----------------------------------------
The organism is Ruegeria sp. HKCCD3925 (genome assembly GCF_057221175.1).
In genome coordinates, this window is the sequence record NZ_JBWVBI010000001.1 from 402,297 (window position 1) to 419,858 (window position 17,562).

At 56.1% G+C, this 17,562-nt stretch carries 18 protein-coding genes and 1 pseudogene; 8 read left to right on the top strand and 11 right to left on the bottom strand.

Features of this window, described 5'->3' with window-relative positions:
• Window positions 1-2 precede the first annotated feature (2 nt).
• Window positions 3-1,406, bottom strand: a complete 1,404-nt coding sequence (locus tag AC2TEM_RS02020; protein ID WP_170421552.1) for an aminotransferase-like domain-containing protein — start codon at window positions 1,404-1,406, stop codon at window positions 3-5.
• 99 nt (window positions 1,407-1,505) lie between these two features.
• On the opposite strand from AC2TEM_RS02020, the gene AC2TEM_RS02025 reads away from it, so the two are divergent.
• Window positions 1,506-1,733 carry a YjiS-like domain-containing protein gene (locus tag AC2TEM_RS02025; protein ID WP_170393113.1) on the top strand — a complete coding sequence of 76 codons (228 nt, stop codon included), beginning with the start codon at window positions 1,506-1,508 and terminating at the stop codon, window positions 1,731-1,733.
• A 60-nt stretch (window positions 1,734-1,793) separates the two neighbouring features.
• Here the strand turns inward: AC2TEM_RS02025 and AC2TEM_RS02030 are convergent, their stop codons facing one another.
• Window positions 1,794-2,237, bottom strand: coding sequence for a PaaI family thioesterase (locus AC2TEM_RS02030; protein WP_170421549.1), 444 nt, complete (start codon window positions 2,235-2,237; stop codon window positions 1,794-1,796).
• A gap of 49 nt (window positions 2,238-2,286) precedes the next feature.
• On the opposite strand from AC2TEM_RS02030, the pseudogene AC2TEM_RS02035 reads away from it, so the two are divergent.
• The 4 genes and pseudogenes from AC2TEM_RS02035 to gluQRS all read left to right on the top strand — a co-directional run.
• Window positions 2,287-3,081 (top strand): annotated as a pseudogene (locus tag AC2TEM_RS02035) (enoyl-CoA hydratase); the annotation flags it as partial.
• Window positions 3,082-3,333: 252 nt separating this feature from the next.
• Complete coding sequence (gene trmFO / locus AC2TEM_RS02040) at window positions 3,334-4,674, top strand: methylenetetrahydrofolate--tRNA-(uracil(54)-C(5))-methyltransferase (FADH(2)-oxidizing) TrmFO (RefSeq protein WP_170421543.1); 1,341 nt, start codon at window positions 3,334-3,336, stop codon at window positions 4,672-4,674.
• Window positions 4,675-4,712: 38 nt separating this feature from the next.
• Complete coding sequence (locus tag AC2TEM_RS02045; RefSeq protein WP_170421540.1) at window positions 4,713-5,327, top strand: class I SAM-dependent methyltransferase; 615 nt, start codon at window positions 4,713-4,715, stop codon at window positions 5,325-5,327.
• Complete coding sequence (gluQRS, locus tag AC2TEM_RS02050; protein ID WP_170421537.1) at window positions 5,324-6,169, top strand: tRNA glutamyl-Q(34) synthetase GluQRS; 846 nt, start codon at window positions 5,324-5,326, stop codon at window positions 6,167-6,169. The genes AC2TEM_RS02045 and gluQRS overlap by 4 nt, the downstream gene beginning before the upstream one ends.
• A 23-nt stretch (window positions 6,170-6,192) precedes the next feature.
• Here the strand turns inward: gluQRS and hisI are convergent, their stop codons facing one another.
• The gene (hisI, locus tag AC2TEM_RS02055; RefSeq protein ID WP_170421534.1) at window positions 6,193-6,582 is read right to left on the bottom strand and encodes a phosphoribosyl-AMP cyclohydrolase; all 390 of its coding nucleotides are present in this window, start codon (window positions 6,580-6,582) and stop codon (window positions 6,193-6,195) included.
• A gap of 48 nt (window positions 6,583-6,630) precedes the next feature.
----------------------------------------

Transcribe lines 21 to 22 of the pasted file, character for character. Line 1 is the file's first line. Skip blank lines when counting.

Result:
• Complete coding sequence (gluQRS, locus tag AC2TEM_RS02050; protein ID WP_170421537.1) at window positions 5,324-6,169, top strand: tRNA glutamyl-Q(34) synthetase GluQRS; 846 nt, start codon at window positions 5,324-5,326, stop codon at window positions 6,167-6,169. The genes AC2TEM_RS02045 and gluQRS overlap by 4 nt, the downstream gene beginning before the upstream one ends.
• A 23-nt stretch (window positions 6,170-6,192) precedes the next feature.